Tasmania's Black War: Undermining the foundations of terra nullius

Undermining the foundations of terra nullius

Benjamin Duterrau, The Conciliation, 1845, oil on canvas. Collection: Tasmanian Museum and Art Gallery.
Benjamin Duterrau, The Conciliation, 1845, oil on canvas. Collection: Tasmanian Museum and Art Gallery.

A couple of years ago I quipped to my friend Alec Coles, who had recently taken up the position of CEO at the West Australian Museum, that the spirit of terra nullius lurks beneath the floorboards of every museum and art gallery in Australia. Apparently, he has dined out on this slightly parsimonious comment once or twice since. Alec likes to raise the stakes in discussions with his colleagues about the responsibilities that history demands of them as leaders of major collecting institutions—each with its own problematic legacy in terms of respecting and representing Indigenous culture.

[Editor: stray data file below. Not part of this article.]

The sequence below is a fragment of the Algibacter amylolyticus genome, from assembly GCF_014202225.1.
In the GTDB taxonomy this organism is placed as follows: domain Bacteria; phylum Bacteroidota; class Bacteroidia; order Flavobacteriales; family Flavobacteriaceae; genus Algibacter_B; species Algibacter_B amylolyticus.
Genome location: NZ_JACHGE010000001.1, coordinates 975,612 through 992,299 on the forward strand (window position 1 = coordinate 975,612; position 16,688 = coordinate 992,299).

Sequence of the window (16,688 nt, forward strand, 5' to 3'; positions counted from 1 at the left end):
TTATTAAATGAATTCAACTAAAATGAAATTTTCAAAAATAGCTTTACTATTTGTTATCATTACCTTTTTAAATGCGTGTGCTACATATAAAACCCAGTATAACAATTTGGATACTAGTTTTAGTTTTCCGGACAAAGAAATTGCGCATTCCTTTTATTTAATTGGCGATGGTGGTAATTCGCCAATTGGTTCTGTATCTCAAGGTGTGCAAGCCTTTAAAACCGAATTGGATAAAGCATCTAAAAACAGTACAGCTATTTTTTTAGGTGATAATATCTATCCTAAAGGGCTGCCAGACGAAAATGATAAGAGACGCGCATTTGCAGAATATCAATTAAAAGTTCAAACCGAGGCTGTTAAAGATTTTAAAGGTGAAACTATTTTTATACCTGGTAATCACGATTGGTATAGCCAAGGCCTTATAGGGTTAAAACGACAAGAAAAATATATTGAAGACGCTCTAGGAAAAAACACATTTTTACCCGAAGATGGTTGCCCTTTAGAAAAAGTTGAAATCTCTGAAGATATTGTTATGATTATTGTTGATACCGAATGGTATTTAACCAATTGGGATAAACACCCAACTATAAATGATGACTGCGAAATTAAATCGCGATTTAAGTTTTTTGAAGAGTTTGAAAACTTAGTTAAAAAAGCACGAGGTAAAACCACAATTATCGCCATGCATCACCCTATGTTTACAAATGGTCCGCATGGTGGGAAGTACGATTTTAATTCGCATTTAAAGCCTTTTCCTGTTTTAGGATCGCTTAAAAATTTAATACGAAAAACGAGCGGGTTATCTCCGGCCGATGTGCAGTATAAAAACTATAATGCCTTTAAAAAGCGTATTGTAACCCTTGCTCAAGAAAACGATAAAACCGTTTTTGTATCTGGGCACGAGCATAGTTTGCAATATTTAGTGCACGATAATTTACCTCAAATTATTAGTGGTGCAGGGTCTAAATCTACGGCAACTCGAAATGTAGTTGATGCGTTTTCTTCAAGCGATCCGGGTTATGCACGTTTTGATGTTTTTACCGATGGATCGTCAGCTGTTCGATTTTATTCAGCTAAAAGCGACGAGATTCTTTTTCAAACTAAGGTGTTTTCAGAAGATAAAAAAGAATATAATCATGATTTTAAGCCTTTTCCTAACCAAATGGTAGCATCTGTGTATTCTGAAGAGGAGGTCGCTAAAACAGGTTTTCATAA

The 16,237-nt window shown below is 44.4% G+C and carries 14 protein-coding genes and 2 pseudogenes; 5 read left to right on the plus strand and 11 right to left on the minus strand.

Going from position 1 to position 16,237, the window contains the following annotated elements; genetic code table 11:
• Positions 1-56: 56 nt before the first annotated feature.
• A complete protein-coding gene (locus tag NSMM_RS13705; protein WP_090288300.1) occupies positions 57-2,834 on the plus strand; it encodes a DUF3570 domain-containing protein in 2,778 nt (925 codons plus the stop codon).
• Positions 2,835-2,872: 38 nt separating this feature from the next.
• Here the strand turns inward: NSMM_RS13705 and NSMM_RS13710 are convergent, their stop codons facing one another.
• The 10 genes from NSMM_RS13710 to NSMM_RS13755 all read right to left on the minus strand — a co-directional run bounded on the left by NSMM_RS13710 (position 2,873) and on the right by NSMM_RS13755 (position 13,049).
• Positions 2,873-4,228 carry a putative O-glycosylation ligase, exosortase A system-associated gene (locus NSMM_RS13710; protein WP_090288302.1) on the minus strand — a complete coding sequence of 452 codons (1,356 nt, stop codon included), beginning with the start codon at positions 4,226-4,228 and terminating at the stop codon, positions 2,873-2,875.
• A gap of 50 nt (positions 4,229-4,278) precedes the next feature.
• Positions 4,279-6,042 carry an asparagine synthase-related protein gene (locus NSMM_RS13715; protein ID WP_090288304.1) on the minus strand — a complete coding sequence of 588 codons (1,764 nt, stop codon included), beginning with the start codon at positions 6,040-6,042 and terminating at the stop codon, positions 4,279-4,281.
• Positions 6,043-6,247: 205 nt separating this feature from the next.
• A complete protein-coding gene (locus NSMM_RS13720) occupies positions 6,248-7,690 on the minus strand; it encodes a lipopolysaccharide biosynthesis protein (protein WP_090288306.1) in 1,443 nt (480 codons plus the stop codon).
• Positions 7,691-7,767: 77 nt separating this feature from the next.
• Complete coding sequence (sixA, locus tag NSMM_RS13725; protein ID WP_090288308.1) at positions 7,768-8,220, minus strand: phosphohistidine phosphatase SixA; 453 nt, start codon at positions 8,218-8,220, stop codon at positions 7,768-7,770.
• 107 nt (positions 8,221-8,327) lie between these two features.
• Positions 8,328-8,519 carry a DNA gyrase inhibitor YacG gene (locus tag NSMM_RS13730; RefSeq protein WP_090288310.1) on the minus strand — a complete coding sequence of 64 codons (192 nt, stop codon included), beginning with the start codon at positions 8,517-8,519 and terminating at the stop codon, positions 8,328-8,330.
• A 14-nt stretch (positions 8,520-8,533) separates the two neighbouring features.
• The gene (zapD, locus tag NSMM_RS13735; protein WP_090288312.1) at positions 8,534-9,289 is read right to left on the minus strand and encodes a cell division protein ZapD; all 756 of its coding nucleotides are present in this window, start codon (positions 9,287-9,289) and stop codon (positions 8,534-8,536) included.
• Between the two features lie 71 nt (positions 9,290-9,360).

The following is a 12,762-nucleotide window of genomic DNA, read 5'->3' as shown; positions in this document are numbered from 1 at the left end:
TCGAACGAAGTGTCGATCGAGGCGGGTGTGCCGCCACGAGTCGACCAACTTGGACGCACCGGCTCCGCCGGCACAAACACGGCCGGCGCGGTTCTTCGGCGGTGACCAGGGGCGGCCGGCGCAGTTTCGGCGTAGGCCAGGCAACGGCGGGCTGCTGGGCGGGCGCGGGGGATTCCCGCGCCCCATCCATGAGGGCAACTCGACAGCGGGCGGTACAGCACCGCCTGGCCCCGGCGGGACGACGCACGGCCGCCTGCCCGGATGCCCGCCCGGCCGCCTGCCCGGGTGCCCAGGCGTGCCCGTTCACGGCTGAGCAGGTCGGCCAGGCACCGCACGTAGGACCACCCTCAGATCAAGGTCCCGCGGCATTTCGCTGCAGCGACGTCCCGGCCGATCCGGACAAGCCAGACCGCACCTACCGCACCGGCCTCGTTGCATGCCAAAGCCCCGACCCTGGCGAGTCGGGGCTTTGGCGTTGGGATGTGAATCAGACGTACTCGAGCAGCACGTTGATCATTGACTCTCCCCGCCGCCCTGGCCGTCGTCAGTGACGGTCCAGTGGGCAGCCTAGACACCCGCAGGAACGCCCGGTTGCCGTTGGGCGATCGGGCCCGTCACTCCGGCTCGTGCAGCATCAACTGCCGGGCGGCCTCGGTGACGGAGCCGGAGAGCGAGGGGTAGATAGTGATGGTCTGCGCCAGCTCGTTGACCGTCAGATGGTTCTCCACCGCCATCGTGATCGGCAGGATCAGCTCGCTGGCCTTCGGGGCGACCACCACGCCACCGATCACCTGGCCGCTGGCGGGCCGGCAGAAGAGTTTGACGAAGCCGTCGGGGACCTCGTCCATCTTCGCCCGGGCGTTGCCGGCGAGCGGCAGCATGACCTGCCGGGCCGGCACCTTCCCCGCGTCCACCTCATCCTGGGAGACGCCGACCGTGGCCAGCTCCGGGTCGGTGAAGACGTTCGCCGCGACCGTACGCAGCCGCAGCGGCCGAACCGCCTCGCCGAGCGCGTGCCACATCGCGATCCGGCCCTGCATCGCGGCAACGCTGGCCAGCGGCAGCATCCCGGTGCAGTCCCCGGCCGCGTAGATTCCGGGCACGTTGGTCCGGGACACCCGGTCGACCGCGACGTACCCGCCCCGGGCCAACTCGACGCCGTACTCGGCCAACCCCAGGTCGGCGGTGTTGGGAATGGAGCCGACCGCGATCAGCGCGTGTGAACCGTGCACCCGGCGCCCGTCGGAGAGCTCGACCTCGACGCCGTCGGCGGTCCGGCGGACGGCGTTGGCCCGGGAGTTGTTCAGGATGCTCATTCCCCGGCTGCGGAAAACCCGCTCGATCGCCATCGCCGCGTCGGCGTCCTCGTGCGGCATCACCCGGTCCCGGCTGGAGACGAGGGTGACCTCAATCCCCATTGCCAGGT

Nowhere in Australia are these expectations more acute, and the cultural setting more concentrated, than in Tasmania. Violent invasion and ad hoc massacre of Indigenous people in the process of “peaceful settlement” occurred across the Australian continent. But only in Tasmania, with its bounded, island geography did the Governor, the press and the popular colonial imagination aspire to cleanse the jurisdiction completely of its most irritating ethnic problem. The putative success of this process was such that we Tasmanian Aborigines have the dubious distinction of being best known for our absence. I have lost count of the number of times someone has awkwardly jibed, “Really? I thought we’d shot you all out!” Only in Tasmania are you expected to join in a joke about the genocidal treatment of your own family.